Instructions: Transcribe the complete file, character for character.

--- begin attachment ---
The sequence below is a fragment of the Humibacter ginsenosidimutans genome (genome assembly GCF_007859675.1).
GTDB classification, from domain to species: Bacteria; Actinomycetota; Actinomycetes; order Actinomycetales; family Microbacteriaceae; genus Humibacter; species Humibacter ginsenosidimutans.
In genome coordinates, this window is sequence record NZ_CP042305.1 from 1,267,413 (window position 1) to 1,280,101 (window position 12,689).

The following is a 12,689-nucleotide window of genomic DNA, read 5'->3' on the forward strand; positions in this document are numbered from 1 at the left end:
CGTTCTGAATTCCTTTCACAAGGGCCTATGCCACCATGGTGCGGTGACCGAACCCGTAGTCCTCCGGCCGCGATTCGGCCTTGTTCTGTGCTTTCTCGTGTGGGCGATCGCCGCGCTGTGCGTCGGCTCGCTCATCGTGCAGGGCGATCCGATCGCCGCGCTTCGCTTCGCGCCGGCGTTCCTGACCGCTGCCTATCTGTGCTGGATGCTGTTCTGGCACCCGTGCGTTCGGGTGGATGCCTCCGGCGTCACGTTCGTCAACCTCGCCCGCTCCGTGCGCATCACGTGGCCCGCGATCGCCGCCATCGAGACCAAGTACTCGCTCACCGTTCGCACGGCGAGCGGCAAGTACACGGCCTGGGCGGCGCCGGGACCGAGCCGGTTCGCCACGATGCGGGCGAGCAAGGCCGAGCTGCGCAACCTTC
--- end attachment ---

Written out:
The sequence below is a fragment of the Humibacter ginsenosidimutans genome (genome assembly GCF_007859675.1).
GTDB classification, from domain to species: Bacteria; Actinomycetota; Actinomycetes; order Actinomycetales; family Microbacteriaceae; genus Humibacter; species Humibacter ginsenosidimutans.
In genome coordinates, this window is sequence record NZ_CP042305.1 from 1,267,413 (window position 1) to 1,280,101 (window position 12,689).

The following is a 12,689-nucleotide window of genomic DNA, read 5'->3' on the forward strand; positions in this document are numbered from 1 at the left end:
CGTTCTGAATTCCTTTCACAAGGGCCTATGCCACCATGGTGCGGTGACCGAACCCGTAGTCCTCCGGCCGCGATTCGGCCTTGTTCTGTGCTTTCTCGTGTGGGCGATCGCCGCGCTGTGCGTCGGCTCGCTCATCGTGCAGGGCGATCCGATCGCCGCGCTTCGCTTCGCGCCGGCGTTCCTGACCGCTGCCTATCTGTGCTGGATGCTGTTCTGGCACCCGTGCGTTCGGGTGGATGCCTCCGGCGTCACGTTCGTCAACCTCGCCCGCTCCGTGCGCATCACGTGGCCCGCGATCGCCGCCATCGAGACCAAGTACTCGCTCACCGTTCGCACGGCGAGCGGCAAGTACACGGCCTGGGCGGCGCCGGGACCGAGCCGGTTCGCCACGATGCGGGCGAGCAAGGCCGAGCTGCGCAACCTTC